While Out Swimming, Beware of Waterborne Diseases

It’s that time of year when our families venture outside to enjoy cooling off in Pocahontas County’s many streams, lakes and rivers or in swimming pools or hot tubs. But, as Doctor Julie Hare, the Medical Director of Pocahontas Memorial hospital’s Rural Health Clinic explains, beware of waterborne illnesses even in chlorinated pools and hot tubs. Doctor Hare explains just what some of these illnesses are in part one of this two part story.

“Now that summer is in full swing and most people are enjoying outdoor recreation this is a good time to talk about recreational associated illnesses – specifically waterborne illnesses” said Doctor Hare.  “Every year people get sick due to organisms encountered while swimming or playing in water. “

“Symptoms of waterborne illnesses are primarily gastrointestinal – nausea, diarrhea, vomiting etc.  But they can also cause respiratory issues and symptoms that are consistent with the common cold or cause rashes.  Most water related illnesses are self limiting, which means they require supportive care only – like rest and staying well hydrated.  Occasionally, some do need medical intervention.  Let’s discuss some of the most common agents that cause waterborne illnesses based on how they present – that is how they make you sick.”

“First, let me say that most waterborne illnesses come from pools and hot tubs, not streams/ponds/ rivers or oceans.  You can pick up bugs there too but, but most people get sick from chlorinated water. One of the most common organisms encountered is a Protozoan (a single celled organism) called Cyrptosporidium.  This is frequently the number one cause of diarrheal illness during the summer.  It can live for days in chlorinated pools and people develop symptoms sometimes up to two weeks after ingesting the organism, making it hard to pinpoint exactly where it came from.  It is not  dangerous to a otherwise healthy person and we generally support people with fluids and rest.  A close second is Giardiasis, this is also a Protozoan and it can live for months in freshwater.  An antibiotic called Flagyl is usually used to treat it.  Gastrointestinal illnesses can also be caused by viruses, but it is estimated only about 10% of these illnesses come from them.  Most people these days have heard of Norovirus, very contagious and again self limiting.  Also adenovirus, Rotavirus and Hepatitis A can be spread through water.  Bacteria are known to causes gastrointestinal illnesses via water contact.  These include E. coli, Shigella and Campylobacter.”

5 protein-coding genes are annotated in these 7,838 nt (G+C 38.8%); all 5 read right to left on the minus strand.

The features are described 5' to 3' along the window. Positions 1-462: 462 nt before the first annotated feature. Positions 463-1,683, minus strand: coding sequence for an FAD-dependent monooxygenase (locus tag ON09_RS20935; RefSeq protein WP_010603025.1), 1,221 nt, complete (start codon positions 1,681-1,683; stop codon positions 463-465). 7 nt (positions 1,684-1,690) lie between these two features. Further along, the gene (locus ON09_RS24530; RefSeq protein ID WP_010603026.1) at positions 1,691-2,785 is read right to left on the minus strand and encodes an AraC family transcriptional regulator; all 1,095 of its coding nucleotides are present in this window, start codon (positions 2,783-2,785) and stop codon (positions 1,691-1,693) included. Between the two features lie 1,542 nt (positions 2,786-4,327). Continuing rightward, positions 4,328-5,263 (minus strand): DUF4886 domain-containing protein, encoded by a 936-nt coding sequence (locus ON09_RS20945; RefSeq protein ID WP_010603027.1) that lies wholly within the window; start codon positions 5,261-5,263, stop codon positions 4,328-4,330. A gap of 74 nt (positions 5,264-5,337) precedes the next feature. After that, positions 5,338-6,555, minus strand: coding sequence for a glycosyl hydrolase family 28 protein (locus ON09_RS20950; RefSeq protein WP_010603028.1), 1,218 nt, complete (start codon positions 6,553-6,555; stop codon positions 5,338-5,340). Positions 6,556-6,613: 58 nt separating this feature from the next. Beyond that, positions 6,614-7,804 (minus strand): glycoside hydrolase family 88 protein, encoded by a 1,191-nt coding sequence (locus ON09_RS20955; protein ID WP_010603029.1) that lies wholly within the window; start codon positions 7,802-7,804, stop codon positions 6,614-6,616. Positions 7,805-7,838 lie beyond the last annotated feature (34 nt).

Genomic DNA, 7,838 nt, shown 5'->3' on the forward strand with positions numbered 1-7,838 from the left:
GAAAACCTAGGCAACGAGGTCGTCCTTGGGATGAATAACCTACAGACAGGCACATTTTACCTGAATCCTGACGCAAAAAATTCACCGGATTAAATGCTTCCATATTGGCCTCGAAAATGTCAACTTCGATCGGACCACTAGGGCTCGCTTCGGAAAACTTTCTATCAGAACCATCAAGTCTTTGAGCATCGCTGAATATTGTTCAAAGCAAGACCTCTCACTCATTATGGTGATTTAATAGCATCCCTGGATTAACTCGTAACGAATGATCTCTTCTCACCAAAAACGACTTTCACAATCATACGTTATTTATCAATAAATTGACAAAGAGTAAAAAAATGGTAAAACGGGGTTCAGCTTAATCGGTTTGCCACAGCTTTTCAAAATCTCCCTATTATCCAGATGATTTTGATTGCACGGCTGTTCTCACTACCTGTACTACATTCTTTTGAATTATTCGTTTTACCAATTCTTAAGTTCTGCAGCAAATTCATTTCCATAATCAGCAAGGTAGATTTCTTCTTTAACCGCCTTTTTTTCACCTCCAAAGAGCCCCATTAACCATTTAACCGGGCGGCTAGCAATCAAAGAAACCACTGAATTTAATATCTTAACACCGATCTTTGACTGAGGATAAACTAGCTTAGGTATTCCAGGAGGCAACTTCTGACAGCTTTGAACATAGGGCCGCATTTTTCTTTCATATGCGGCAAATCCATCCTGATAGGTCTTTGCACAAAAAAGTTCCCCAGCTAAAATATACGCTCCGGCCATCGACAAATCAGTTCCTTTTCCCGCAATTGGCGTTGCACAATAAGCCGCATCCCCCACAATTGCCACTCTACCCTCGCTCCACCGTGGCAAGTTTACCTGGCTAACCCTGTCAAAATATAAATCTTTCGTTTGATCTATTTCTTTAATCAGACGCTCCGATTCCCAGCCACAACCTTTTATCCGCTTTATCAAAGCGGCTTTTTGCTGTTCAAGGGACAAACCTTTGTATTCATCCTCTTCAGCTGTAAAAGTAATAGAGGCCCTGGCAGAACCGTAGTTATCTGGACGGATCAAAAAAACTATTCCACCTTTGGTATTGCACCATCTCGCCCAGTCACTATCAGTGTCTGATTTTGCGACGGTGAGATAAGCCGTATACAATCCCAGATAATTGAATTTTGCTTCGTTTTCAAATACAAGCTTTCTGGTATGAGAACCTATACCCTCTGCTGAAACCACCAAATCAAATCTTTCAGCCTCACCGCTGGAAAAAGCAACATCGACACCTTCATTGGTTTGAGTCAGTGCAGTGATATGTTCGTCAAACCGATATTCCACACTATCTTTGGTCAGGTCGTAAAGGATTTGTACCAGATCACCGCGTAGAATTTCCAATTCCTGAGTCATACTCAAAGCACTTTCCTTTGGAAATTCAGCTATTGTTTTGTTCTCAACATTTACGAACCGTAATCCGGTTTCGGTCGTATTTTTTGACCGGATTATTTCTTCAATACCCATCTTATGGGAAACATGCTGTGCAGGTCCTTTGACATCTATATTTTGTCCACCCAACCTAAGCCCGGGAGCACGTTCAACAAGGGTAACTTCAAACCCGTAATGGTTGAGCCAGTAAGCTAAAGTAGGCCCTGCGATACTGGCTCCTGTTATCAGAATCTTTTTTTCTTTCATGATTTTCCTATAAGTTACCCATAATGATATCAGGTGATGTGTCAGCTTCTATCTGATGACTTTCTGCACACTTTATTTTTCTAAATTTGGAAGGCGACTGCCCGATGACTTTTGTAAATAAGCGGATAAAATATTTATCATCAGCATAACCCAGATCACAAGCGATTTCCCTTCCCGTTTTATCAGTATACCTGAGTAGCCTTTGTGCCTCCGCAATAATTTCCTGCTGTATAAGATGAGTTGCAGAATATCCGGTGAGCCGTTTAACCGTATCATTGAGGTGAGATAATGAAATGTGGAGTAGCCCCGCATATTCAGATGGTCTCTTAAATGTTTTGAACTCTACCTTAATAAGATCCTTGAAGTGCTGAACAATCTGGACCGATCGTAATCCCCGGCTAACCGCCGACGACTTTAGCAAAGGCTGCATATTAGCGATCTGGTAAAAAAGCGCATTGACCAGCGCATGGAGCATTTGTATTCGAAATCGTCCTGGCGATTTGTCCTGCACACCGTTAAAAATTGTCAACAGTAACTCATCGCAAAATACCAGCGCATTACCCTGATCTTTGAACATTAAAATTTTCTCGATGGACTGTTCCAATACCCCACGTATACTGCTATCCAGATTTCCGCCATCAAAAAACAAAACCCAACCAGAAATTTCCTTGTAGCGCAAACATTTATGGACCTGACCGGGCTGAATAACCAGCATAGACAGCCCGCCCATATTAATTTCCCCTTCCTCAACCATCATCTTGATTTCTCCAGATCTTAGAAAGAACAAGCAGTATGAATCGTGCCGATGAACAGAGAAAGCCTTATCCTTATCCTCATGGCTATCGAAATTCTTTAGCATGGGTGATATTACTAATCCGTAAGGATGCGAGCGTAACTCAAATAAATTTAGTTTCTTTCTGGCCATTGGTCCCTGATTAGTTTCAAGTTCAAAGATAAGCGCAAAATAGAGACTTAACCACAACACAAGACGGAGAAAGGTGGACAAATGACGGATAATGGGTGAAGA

“As I said there are illnesses you can get from water contact that cause respiratory symptoms.  Again, most are self limiting.  However there is a bacteria called Legionella that can cause trouble.  It can be found in fresh water, hot tubs, misting fountains and pooled water from AC units.  This bacteria does have the potential for more severe illness, specifically pneumonia and should be treated with antibiotics.  Some people can become irritated by exposure to chlorine itself, developing a chemical induced lung irritation called pneumonitis.”

“Some organisms can cause skin problems such as rashes.  A bacteria called Pseudomonas aeruginosa is known for causes an itchy bumpy rash called folliculitis and is frequently harbored in hot tubs.   Cercarial dermatitis, i.e. swimmer’s itch, is contracted in natural water sources.  It is caused by a schistosome, a flat worm, that it very tiny.  It cannot live on people and there for is a self limiting issue, but it does manage to give a very itchy rash before passing.”

Keep listening to Allegheny Mountain for part 2 of this story where Dr. Hare tells us about how to avoid getting these diseases.

Story By

Tim Walker

Tim is the WVMR News Reporter. Tim is a native of Maryland who started coming to Pocahontas County in the 1970’s as a caver. He bought land on Droop Mountain off Jacox Road in 1976 and built a small house there in the early 80’s. While still working in Maryland, Tim spent much time at his place which is located on the Friars Hole Cave Preserve. Retiring in 2011 as a Lieutenant with the Anne Arundel County Police Department in Maryland, Tim finally took the plunge and moved from Maryland to his real home on Droop Mountain. He began working as the Pocahontas County Reporter for Allegheny Mountain Radio in January of 2015.

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